NETS First Instructions for NETS Translators

Dear NETS translator:

Enclosed is the promised Translators Manual. We urge you to familiarize yourself thoroughly with its contents. No Manual, however, can be expected to provide an answer to every question, and the present one is no exception. Consequently, we offer you two additional aids in your work on the NETS project:

    1. An electronic list, exclusively for NETS translators, on which you are urged to post questions for discussion by fellow translators, including the members of the Translation Committee, and

    2. A feed-back service (for lack of a better term) to which you are encouraged to submit, for initial reaction, segments of your assignment.

You can subscribe to the list by emailing to:

with the message in the body of the email:

    subscribe nets-l <your name>

where you will substitute your name without the angle brackets (< >). If you encounter any difficulties, please contact Ben Wright whose addresses appear below.

As you can see, it is assumed that all translators have access to email, and currently no provision exists to communicate day-to-day material in any other way. If you do not have access to the Internet, and are considering it, it would greatly facilitate your work and that of the committee if you if you were to link up. Access to the World Wide Web, as an extension of the Internet, is not necessary at this time, only email capability. In addition to logging into NETS-L, it would be helpful if you would email me to indicate that you have received the Manual, and to ensure that I have your current small address, at:

We would like to emphasize the patently obvious truth that an ounce of prevention is far better than a pound of cure! We hope you will assist the Committee in identifying actual as well as potential problem areas at their earliest possible stage.

It is anticipated that much of what the Manual contains will only come into full focus once the translation process has begun. We suggest, therefore, that you make a draft of the initial chapters of your assignment and then subject your work to your own thorough re- assessment, in an effort to hone your methods and procedures. Should you desire more objective evaluation you are encouraged to avail yourself of the feed-back service mentioned above. From the outset you will want to compile a file (or files) for all sorts of information that you uncover along the way and that will assist you in making your work as uniform as possible. Also, please remember that a long term goal of the IOSCS is the sponsoring of a commentary series on the so-called Septuagint.

As will be apparent, the Manual has little to say, apart from editorial detail, about how to translate Greek texts which lack a Hebrew Vorlage, whether by historical accident or by original design. The reason for its relative silence may be explained as follows. The central aim of the NETS project has been, from its inception, to provide an English translation for comparative use with the NRSV. Since the so-called Apocrypha lack parallel texts in Greek and Hebrew, their inclusion within NETS is, in the first instance, for the sake of completeness. For the same reason, the translational strategy one adopts with respect to them will of necessity be different. Though one may start with the NRSV, one would scarcely feel any constraint to keep within its parameters. One might, for instance, wish to adopt an English style that more closely reflects the style of the Greek. Unfortunately, the best the Committee can do at present is to suggest that the translators of the Apocrypha work out appropriate strategies within the general parameters of NETS in consultation with the Committee and in co-operation with fellow translators.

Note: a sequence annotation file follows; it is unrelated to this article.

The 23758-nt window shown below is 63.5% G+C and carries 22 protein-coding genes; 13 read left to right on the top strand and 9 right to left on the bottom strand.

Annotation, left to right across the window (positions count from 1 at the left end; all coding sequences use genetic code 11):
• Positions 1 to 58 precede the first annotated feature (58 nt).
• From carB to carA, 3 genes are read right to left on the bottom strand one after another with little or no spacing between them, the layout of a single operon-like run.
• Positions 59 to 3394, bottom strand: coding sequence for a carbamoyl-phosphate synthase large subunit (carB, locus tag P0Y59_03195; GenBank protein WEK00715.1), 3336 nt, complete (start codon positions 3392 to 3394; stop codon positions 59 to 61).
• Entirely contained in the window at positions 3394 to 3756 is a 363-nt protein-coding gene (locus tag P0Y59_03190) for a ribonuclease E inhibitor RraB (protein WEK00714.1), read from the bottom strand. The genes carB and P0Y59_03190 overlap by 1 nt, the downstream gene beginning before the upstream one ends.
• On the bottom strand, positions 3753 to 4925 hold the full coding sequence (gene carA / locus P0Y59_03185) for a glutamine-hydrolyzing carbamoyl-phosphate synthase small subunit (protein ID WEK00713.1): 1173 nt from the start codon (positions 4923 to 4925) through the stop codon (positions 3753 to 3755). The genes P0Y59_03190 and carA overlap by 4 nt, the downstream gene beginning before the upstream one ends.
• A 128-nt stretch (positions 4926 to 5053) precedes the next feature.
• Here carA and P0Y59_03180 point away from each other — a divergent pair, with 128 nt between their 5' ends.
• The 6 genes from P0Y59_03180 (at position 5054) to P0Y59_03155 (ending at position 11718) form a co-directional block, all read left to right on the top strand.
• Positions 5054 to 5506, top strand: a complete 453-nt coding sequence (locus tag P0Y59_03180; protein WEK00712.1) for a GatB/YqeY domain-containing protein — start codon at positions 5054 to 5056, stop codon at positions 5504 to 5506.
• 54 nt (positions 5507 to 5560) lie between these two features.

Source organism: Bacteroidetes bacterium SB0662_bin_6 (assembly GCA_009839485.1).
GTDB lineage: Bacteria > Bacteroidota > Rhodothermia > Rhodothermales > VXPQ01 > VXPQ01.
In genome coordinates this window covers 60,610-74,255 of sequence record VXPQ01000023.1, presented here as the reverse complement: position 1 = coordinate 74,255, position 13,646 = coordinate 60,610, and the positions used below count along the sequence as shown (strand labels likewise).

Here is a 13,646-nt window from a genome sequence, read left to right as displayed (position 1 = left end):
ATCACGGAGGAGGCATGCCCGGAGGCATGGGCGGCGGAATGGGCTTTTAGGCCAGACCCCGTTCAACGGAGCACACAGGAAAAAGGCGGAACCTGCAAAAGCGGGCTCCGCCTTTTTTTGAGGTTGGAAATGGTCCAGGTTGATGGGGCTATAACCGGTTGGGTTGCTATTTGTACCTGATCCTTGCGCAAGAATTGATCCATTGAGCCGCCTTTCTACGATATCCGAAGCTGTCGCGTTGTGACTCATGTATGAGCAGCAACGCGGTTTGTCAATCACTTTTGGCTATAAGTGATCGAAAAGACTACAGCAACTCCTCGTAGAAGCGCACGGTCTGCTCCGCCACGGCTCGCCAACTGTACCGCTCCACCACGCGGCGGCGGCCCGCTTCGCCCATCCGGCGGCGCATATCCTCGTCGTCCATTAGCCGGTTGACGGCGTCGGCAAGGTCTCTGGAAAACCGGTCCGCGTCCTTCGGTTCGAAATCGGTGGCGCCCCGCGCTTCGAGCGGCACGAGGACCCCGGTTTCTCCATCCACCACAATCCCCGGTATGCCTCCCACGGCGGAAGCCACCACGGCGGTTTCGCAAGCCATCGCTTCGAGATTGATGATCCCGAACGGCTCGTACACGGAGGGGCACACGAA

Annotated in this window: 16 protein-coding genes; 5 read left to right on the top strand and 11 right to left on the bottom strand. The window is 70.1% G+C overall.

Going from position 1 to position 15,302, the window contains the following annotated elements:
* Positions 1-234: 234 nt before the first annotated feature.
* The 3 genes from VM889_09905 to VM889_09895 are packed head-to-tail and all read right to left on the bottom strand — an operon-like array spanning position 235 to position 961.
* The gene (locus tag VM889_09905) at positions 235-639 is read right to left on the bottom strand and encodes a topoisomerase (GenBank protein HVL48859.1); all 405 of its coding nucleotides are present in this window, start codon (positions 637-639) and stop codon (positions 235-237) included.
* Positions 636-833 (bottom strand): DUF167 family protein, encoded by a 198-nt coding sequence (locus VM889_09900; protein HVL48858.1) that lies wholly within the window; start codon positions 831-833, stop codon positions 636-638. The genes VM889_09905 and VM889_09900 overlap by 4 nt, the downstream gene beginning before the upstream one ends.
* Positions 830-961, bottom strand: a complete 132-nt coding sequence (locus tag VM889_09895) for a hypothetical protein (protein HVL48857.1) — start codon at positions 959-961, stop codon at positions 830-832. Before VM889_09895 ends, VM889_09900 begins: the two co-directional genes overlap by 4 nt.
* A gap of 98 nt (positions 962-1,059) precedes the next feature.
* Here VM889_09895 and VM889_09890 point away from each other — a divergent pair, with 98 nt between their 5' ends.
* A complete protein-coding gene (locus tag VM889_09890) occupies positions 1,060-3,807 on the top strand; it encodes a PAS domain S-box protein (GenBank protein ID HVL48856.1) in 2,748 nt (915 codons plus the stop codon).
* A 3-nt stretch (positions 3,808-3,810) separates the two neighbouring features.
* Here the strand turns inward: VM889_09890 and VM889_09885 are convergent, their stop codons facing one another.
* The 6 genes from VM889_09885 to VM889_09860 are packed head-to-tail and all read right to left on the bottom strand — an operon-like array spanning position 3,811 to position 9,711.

The Translation Committee has decided on the following review process:

    1. Initial drafts may be submitted to the feed-back service (see above).

    2. A formal submission (i.e. after any initial drafts) should be as finished a product as possible. That is to say, from the translator's perspective the translation should be in final draft.

    3. After initial review by the Committee, submissions will be sent out for review by (if at all possible) two fellow NETS translators who are responsible for related materials within the Greek corpus.

    4. Reviews will be submitted to the Translation Committee and then transmitted to the translator for reaction.

    5. The Committee will adjudicate any disagreements between translator and reviewers and take ultimate responsibility for the final form of each book, and the work as a whole

As for timetable, the current schedule is:

    1. Formal submissions should be made no later than May 31, 1999, but it is hoped that many will be made considerably earlier. The Committee looks to hear from you in the near future about your individual projection.

    2. The review process should take no more than one year. Thus a submission made May 31, 1999 will be ready for translator's reactions by May 31, 2000 and is to be re-submitted by August 31 of the same year.

    3. Final editing by the TC will be completed within one calendar year after the re-submission of the manuscript.

Since manuscripts submitted for review will not be in the final layout, they can either be in standard ASCII, or one of the approved word-processing programs, yet to be decided. Any notes to be included should be tagged at the appropriate place in the text., rather than as footnotes or endnotes.

Finally, credit for each book or section will be given to the translator, within the overall framework of the project.

We hope our combined efforts will result in an English translation of the Septuagint of which both we and future generations can be proud.

The Translation Committee